Despite Randy Bullock’s struggles all season, and even working out free agents Tuesday, the Texans are sticking by their up-and-down kicker.
“He’s got to get it done,” interim coach Wade Phillips said Wednesday during a press conference at Reliant Stadium. “That’s the bottom line, his production. He started out poorly, then he started kicking really well and I think he got away from his technique a little bit last game.”
Bullock is 13-of-21 on field goals this season. He missed three field goals last Sunday during a 27-24 home loss to the Indianapolis Colts, the last of which would’ve tied the game and sent it into overtime.
When I am asked why Randy Bullock is still with the Texans, I cannot construct any great reason.
In 2013, where some are making the argument that rule changes are making special teams irrelevant and that field goals are so easy they should be made harder, the Texans special teams is woefully relevant, and the Texans can’t make field goals that most kickers make.
This is not just a retrospective point of view.
The argument has been made that Randy Bullock won an award for being the best kicker in college football, and that it wasn’t realistic to assume he would struggle.
I disagree with that viewpoint.
What was known in 2012.
Randy Bullock coming out of school did win the Lou Groza Award for best field goal kicker in the nation. Mostly it was due to the prolific field goal opportunities with the Aggies his senior year, and he made most of those opportunities. Notably, his senior year, he was 11 for 13 from 40-49, and 1 out of 2 from +50. The previous years he had far less opportunities and a lower percentage made as well.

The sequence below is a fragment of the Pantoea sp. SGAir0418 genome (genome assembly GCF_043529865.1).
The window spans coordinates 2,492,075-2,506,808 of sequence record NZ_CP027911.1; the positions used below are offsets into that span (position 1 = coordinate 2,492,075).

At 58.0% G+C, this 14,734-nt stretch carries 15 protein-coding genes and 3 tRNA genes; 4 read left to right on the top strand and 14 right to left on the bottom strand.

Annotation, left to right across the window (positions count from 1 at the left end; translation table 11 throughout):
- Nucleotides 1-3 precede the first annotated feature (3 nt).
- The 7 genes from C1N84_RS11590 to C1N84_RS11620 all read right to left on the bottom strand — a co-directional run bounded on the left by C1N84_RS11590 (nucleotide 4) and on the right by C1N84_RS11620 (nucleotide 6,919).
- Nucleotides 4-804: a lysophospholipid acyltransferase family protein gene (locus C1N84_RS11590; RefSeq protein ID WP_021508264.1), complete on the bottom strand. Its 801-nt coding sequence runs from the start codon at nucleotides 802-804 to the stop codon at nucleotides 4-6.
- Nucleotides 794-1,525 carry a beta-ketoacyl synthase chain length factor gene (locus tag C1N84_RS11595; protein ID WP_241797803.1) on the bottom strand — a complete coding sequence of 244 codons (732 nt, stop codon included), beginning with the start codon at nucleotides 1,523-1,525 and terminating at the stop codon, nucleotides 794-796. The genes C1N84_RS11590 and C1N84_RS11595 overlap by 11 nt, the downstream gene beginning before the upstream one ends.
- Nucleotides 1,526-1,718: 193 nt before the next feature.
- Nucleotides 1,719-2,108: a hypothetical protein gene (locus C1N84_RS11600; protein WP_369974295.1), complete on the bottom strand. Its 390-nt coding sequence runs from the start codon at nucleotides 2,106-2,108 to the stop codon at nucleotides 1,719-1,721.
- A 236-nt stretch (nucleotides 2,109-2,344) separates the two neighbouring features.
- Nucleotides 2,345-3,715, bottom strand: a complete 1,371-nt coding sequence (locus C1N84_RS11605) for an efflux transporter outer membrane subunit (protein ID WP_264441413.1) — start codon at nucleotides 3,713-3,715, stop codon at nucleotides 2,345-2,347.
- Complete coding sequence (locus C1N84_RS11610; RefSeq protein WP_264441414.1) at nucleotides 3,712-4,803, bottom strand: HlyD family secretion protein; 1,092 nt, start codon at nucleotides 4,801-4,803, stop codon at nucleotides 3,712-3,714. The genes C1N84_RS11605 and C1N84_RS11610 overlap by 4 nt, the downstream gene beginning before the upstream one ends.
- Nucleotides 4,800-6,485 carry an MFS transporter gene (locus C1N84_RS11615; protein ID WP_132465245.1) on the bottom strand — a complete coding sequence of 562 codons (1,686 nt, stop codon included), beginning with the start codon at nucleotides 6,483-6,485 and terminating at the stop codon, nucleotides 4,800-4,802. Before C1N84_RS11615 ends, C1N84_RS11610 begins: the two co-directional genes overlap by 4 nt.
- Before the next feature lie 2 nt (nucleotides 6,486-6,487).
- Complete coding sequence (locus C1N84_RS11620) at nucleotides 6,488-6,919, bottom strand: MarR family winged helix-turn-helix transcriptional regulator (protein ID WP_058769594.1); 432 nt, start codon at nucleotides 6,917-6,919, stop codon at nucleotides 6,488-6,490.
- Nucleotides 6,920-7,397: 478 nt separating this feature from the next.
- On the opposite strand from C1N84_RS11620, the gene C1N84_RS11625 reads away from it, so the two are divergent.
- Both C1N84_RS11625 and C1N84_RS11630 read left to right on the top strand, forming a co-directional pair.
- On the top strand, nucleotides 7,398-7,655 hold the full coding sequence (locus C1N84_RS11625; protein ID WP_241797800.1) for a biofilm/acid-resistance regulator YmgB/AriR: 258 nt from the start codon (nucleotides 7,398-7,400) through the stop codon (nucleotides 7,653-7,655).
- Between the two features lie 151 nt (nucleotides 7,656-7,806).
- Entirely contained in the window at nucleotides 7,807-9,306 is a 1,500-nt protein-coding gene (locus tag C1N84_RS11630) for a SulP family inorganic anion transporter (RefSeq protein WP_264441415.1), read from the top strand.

If you looked at the totality of his career, there was little to suggest he should be a kicker freaky athletic enough to be worth using a draft pick for other than the Texans really, really needed a kicker. (Which is an eh reason for drafting one). Other Lou Groza Award winners have not been drafted but have been picked up as free agents.
He has an unusual body type for the position, though there have been some shorter kickers who have had some success.
Why did the Texans chose Bullock? Words at the time:
From GM Rick Smith:
We had him rated as the top guy of the group. First of all, he’s a very talented young man. That’s apparent and he has a very strong leg. He’s had some success kicking at A&M, again, big school, big competition. I like his mental makeup. I like what he represents. I like his mental framework. I think that’s a very important characteristic for a kicker. Just talking to the young man and interviewing him and watching him, he was able to come over to our local workout and every chance we interacted with him, we felt more and more comfortable with him as the top guy. I think all three of those guys are very talented, but I’m glad that we were able to get the pick of the litter and get the guy that we wanted. We feel like he’ll be the better of the bunch.
They had no kicker on the roster at the time, so they were either going to have to draft a guy, get a free agent or both. They chose Option C, both in 2012.
Both was a defensible call if you really liked Bullock as a prospect. Bullock finished the preseason games with an IR-
stashing ending groin injury, and some times during the few kicking sessions in front of team/media/fans, Shayne Graham looked much better.
What was known in 2013 off-season.
So, you have a unproven kicker you drafted in 2012 who didn’t make it through his first set of preseason games without getting hurt. Do you: A. Give him the job; B. Provide real competition?
The Texans did C, a pseudo-competition by bringing in Andrew Shapiro who could lesson the load by helping with both punts and kicks, and only took up one roster spot. During early OTAs, I asked Gary Kubiak if they were going to be bringing in any competition at kicker. His response: